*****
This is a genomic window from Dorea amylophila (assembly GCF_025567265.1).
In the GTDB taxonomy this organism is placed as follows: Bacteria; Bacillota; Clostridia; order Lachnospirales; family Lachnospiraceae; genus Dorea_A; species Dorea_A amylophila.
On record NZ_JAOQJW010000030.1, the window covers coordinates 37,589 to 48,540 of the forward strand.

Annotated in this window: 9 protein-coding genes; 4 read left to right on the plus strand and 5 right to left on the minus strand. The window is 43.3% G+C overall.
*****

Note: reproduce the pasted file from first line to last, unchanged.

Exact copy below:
This is a genomic window from Dorea amylophila (assembly GCF_025567265.1).
In the GTDB taxonomy this organism is placed as follows: Bacteria; Bacillota; Clostridia; order Lachnospirales; family Lachnospiraceae; genus Dorea_A; species Dorea_A amylophila.
On record NZ_JAOQJW010000030.1, the window covers coordinates 37,589 to 48,540 of the forward strand.

Annotated in this window: 9 protein-coding genes; 4 read left to right on the plus strand and 5 right to left on the minus strand. The window is 43.3% G+C overall.